Child Sacrifice in Ancient Israel (Micah 6:6-8).


An analysis of Micah 6:6-8 suggests that child sacrifice was practiced in ancient Israel:

“With what shall I come before the Lord and bow down before the exalted God? Shall I come before him with burnt offerings, with calves a year old? Will the Lord be pleased with thousands of rams, with ten thousand rivers of olive oil? Shall I offer my firstborn for my transgression, the fruit of my body for the sin of my soul? He has shown you, O mortal, what is good. And what does the Lord require of you? To act justly and to love mercy and to walk humbly with your God.” (emphasis added)

It is true that some read this this passage as a condemnation of the practice of child sacrifice. But not so. The only basis for such a reading seems to be Micah’s claim that child sacrifice does not please God; only justice, loyalty, and humility please God. But this is an arbitrary reading of the text. Christian scholar Thom Stark explains:

“The logic is quite clear. It is not only child sacrifice that is said not to please God, but also the sacrifice of calves and rams and offerings of oil. And why is it said not to please God? Not because the acts in themselves are inherently immoral, but because Israel performs them in lieu of justice, loyalty, and humility. The point is not that sacrifice is abhorrent, but that sacrifice without repentance from structures of injustice is useless” (1).

However, a closer reading of the text seems to show that human sacrifice is actually seen to be the greatest type of sacrifice. Stark goes on:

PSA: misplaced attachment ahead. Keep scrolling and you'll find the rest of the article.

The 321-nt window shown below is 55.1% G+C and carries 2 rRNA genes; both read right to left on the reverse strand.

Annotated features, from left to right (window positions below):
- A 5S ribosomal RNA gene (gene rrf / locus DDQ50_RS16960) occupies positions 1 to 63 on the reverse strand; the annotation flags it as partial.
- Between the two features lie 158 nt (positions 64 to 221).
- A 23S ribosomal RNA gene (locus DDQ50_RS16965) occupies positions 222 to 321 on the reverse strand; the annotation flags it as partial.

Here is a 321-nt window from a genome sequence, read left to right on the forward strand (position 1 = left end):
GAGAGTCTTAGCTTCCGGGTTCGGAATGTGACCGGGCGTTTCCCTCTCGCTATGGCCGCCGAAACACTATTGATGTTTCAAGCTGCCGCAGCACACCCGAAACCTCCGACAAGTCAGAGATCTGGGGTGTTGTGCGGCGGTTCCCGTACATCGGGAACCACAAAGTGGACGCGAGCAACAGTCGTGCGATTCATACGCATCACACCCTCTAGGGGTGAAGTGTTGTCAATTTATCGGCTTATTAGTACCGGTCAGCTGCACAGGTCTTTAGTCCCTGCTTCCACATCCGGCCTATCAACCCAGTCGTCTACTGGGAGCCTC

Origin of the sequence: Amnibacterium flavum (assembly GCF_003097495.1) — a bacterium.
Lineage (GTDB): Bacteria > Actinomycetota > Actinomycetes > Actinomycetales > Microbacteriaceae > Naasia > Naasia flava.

“There is a progression in three parts from the least to the greatest sacrifice. The first is year old calves, the second is “thousands of rams, ten thousand of rivers of oil,” an example of Hebrew parallelism. This is clearly a step up from a year-old calf. The crescendo culminates in the sacrifice of the firstborn child – the greatest of all the sacrifices, for obvious reasons. Rather than a condemnation of child sacrifice, the logic of child sacrifice is upheld. It is seen in the text as the epitome of sacrifice – the greatest gift to be given.”

Yet the shock of the text is when we read that even the greatest of sacrifices (child sacrifice) is said to be of no value without justice. Thus, it would suggest that Micah’s rhetoric lends credence to the common assumption that the sacrifice of one’s child is noble. If that assumption was not shared by his audience, his rhetoric would fall flat. Stark concludes:

“The text does not condemn child sacrifice, or else it must necessarily also represent a condemnation of the sacrifices of calves and rams, and of the offering oil. This is clearly not the intent of the text. Micah is simply making the point that Israel’s sacrifices are meant to lead them to repentance, and when they do not repent, the efficacy of such sacrifices is nullified. It is a progressive critique of the sacrificial system, to be sure, but a condemnation of the logic of sacrifice, even human sacrifice, it is not. As late as the time of Hezekiah, the logic of human sacrifice is still basic to Israelite religion.”


1. Stark, T. The Human Faces of God: What Scripture Reveals when it Gets God Wrong (and why Inerrancy Tries to Hide It). p. 94.


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